Hide/Show Apps

The international Jihadism: A new type of threat and regional cooperation as a remedy

Sahara, Tetsuya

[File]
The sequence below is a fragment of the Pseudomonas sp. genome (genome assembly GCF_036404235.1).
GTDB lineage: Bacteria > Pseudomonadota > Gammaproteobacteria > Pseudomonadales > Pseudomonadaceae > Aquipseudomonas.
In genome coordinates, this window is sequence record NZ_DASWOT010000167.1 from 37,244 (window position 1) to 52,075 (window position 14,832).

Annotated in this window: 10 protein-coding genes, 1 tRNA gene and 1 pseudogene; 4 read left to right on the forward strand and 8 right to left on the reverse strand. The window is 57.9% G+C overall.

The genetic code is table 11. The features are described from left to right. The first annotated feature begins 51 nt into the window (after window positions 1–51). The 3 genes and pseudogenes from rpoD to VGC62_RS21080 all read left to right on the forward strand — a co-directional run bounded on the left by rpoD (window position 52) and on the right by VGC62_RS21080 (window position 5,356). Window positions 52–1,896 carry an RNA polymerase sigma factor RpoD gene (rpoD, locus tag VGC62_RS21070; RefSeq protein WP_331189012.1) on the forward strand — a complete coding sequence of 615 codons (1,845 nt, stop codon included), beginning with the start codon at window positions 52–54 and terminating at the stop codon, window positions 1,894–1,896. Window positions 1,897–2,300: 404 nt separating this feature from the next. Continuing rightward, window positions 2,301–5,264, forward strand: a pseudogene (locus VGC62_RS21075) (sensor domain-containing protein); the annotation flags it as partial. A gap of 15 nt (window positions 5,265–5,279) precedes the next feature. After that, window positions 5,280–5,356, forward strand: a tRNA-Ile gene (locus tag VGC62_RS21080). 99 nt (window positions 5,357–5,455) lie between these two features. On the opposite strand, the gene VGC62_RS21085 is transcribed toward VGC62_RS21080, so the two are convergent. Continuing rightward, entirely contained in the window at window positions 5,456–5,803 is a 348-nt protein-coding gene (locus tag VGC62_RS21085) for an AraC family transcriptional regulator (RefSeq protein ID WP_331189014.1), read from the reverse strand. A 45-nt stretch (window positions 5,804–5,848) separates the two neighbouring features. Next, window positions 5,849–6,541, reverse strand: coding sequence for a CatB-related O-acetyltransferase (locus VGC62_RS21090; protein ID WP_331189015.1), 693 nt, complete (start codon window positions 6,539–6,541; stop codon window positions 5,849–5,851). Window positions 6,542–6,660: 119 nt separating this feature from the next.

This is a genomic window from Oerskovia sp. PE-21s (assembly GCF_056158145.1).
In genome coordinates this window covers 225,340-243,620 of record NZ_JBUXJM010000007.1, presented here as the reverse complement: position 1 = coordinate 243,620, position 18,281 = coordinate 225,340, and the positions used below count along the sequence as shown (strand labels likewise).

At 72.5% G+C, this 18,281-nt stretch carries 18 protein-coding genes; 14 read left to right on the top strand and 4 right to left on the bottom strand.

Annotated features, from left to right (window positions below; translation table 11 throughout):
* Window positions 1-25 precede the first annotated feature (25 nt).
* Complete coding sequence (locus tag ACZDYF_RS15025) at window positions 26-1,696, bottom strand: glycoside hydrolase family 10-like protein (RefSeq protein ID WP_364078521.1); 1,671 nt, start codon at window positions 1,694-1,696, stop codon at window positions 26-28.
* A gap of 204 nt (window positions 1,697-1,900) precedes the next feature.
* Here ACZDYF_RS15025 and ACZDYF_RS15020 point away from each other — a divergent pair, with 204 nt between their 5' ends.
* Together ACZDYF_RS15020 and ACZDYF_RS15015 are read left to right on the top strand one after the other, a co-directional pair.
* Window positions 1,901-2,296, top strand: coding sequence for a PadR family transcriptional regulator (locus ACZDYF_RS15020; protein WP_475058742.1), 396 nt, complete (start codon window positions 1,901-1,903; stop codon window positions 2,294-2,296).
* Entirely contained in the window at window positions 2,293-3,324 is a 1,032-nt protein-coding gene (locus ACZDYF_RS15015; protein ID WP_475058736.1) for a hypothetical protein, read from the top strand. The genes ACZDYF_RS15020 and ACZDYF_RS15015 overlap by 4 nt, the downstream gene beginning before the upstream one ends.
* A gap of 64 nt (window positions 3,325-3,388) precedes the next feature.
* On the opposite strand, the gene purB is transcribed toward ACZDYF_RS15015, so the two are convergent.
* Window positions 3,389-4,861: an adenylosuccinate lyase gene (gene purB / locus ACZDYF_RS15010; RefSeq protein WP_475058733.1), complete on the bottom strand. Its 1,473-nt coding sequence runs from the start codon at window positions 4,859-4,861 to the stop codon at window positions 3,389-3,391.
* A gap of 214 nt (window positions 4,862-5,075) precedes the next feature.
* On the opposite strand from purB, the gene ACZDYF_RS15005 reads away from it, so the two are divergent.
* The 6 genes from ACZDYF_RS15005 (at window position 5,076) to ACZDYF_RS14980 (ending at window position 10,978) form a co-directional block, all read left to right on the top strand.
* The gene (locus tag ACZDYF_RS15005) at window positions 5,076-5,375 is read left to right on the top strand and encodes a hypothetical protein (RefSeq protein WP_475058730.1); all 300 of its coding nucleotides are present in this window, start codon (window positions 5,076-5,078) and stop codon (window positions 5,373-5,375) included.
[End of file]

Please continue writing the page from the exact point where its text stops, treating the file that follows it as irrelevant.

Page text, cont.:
The capture of Mosul and the ensuing blitzkrieg of the Islamic State of Iraq and the Levant (ISIL) over the Sunni majority region of Syria and Iraq reminded the world of the seriousness of the threat posed by the Salafist-jihadists. By connecting the tactic of “the management of savagery” with external resources and links, ISIL seems to have succeeded in materializing the full potential that the new type of conflict can pose to the existing international order. The “New War”, as formulated by Mary Kaldor, is the product of the dual erosion of nation states that globalization has brought about. Due to the growing malfunctioning of nation states, it becomes more difficult to secure the governmental monopoly of organized violence and border control, while there is also the internationalization of criminal groups’ networks. So far, the U.S.-led coalition has waged war against ISIL, but the strategy based on older thinking about national security helps to proliferate ISIL-type threats rather than to contain them. One of the main reasons of the failure lies in the context that the U.S. administration has been supporting extremist networks as tools to subvert the regime it does not want. This is attested to by the fact that the ISIL is the end product of U.S. covert interventions in Afghanistan, Bosnia, Chechnya, Iraq and Syria. Therefore, a different type of remedy is necessary. The article assesses the effectiveness of concerted policing and the exchange of intelligence of the Shanghai Cooperation Organization in its fight against the Islamic terrorism in Central Asia and concludes that a regional cooperation based on pragmatic and limited purposes, rather than a military alliance based on some shared values, is a better model to cope with the new type of threats as represented by ISIL. Such regional cooperation has the potential to bring about more stable administration and provides the ground of economic stability as it gives its member states more resilience to the outside political pressures that are detrimental to the fight against terrorism, in addition to giving them the grounds for economic development with the purpose of mutual benefits.